MARCH 6, 1973.
THE PEOPLE OF THE STATE OF ILLINOIS, PLAINTIFF-APPELLEE,
GERALD A. SPERA, DEFENDANT-APPELLANT.
APPEAL from the Circuit Court of Kane County; the Hon. JOHN S.
PETERSEN, Judge, presiding.
MR. PRESIDING JUSTICE GUILD DELIVERED THE OPINION OF THE COURT:
The defendant was charged with possession of a stolen motor vehicle and under a separate indictment was charged with theft of a motor boat and boat trailer. The two indictments were consolidated for trial and the jury found the defendant guilty of theft of the boat and trailer, and guilty of possession of a stolen motor vehicle. Defendant applied for and was granted probation for a period of three years. He was ordered to make restitution as a condition of his probation. Defendant appeals.
On appeal he contends that he was improperly denied a preliminary hearing; that the court should not have instructed the jury on the presumption arising from unexplained possession of recently stolen property; that the court instructed the jury on theft in terms at variance with the indictments; that the instruction on the Ill. Rev. Stat. 1969, ch. 95 1/2, sec. 4-103(a), charge erroneously failed to allege any mental state; and that the court erroneously gave a lengthy hung jury instruction, Federal Instruction 7.07, as part of the original series of instructions.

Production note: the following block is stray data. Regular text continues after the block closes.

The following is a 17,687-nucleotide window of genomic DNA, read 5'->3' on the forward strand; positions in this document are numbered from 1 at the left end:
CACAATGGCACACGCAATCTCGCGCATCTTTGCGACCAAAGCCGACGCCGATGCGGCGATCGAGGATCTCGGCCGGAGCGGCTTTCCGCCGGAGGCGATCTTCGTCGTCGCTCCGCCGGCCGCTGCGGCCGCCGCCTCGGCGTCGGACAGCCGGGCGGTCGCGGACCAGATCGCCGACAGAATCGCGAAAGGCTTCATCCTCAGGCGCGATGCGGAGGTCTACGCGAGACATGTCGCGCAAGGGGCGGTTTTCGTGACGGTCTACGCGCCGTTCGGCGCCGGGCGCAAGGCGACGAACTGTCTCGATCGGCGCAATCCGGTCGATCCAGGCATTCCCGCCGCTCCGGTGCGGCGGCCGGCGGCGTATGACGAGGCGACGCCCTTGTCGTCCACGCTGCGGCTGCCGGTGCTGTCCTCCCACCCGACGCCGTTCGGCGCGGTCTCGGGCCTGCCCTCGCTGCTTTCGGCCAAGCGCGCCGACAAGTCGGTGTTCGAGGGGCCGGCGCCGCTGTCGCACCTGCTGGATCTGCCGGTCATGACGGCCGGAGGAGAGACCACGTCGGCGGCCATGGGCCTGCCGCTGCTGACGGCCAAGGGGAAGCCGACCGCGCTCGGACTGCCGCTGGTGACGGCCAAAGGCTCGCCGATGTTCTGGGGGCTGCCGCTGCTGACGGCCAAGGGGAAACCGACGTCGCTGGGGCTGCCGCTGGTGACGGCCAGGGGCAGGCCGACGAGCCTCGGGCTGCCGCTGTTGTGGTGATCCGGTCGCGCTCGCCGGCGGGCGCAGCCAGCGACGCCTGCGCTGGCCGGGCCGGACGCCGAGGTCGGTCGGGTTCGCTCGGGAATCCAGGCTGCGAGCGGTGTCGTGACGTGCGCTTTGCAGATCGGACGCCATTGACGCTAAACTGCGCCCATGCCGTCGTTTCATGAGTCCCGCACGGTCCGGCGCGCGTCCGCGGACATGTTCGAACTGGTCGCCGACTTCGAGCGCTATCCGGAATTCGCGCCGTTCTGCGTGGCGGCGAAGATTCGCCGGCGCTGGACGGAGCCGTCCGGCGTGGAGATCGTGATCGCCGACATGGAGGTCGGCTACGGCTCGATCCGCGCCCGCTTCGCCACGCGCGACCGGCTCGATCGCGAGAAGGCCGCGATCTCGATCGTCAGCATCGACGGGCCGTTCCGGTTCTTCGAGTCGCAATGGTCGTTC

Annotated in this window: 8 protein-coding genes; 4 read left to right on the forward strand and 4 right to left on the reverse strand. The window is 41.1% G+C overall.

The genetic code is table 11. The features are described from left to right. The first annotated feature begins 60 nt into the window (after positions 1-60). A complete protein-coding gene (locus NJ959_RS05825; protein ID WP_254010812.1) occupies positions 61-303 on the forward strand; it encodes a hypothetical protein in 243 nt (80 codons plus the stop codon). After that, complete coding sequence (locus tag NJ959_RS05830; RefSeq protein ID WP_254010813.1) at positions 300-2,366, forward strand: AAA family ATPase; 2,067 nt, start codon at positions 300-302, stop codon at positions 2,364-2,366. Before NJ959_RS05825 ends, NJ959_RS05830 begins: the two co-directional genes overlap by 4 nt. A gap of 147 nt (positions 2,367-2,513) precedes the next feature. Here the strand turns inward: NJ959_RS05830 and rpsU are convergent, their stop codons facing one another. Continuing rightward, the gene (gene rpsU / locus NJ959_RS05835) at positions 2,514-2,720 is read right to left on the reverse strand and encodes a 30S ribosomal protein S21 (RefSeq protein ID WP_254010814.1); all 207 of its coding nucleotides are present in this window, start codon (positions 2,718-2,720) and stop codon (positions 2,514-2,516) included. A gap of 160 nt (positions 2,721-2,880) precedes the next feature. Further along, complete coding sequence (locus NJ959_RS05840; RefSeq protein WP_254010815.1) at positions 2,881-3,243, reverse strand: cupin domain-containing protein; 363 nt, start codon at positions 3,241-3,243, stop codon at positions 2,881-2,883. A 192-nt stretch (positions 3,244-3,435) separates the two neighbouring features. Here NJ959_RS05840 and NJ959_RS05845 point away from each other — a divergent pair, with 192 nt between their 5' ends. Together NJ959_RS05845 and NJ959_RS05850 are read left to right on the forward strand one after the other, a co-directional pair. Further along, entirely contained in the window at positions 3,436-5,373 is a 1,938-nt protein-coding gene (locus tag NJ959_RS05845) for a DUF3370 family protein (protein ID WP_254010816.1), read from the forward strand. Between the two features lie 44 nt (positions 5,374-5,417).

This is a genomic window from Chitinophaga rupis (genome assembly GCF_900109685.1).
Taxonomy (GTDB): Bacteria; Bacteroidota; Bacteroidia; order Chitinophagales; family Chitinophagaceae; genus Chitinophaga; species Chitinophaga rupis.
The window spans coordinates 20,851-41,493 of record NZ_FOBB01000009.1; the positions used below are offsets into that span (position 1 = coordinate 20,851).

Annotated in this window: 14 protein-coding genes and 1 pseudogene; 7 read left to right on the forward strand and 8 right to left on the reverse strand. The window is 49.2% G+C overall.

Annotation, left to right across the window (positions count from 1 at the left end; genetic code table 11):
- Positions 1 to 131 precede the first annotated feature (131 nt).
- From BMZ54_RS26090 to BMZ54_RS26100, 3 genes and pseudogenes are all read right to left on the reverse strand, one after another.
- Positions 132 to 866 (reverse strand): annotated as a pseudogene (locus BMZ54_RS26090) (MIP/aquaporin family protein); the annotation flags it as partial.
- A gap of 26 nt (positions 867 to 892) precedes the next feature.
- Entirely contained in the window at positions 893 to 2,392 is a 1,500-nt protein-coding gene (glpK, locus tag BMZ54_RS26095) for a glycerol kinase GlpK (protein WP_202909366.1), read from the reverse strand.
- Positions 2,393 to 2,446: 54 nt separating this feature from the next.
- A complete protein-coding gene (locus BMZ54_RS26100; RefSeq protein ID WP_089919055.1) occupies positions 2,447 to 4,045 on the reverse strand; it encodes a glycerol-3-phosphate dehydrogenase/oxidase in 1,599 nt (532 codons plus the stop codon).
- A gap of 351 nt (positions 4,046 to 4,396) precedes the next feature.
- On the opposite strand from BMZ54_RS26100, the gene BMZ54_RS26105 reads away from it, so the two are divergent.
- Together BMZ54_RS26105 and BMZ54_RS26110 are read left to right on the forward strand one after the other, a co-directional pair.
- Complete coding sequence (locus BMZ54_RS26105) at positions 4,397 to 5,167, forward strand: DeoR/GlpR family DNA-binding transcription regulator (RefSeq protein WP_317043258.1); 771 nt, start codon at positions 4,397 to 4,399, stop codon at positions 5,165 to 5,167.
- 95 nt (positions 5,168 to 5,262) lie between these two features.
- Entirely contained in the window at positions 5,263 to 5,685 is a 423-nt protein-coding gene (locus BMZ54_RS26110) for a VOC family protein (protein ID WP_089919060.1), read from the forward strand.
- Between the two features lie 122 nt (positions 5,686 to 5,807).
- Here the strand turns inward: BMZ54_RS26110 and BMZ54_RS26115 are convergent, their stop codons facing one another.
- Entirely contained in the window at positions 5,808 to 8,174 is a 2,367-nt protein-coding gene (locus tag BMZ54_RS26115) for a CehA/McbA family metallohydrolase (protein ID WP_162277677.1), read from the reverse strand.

Defendant was arrested at Pottawatomie Park, St. Charles, Illinois, where he was loading the boat on a boat trailer, in turn attached to the motor vehicle. Investigation disclosed that the 1970 green Chevrolet was stolen from Brigance Chevrolet in Oak Park, on May 4, 1970. The license plates on the trailer were also stolen and another set of stolen license plates were found in the trunk of the automobile. The boat and trailer were stolen on June 10, 1971, in Rolling Meadows. Otto Katek, the owner of the boat (a distinctive Turbo jet bright red fibre glass) in question, observed his stolen boat being driven down the Fox river. He, in turn, contacted the St. Charles police which culminated in the aforesaid arrest of the defendant and the recovery of the stolen boat, boat trailer, and stolen motor vehicle. It further appears that one of the identifying numbers on the boat itself had been altered.
We consider first the indictment and conviction for the possession of the stolen motor vehicle under Ill. Rev. Stat. 1969, ch. 95 1/2, sec. 4-103 (a):
"It is a violation of this Chapter for:
(a) A person not entitled to the possession of a motor vehicle or other vehicle to receive, possess, conceal, sell or dispose of it, knowing it to have been stolen or converted; * * *."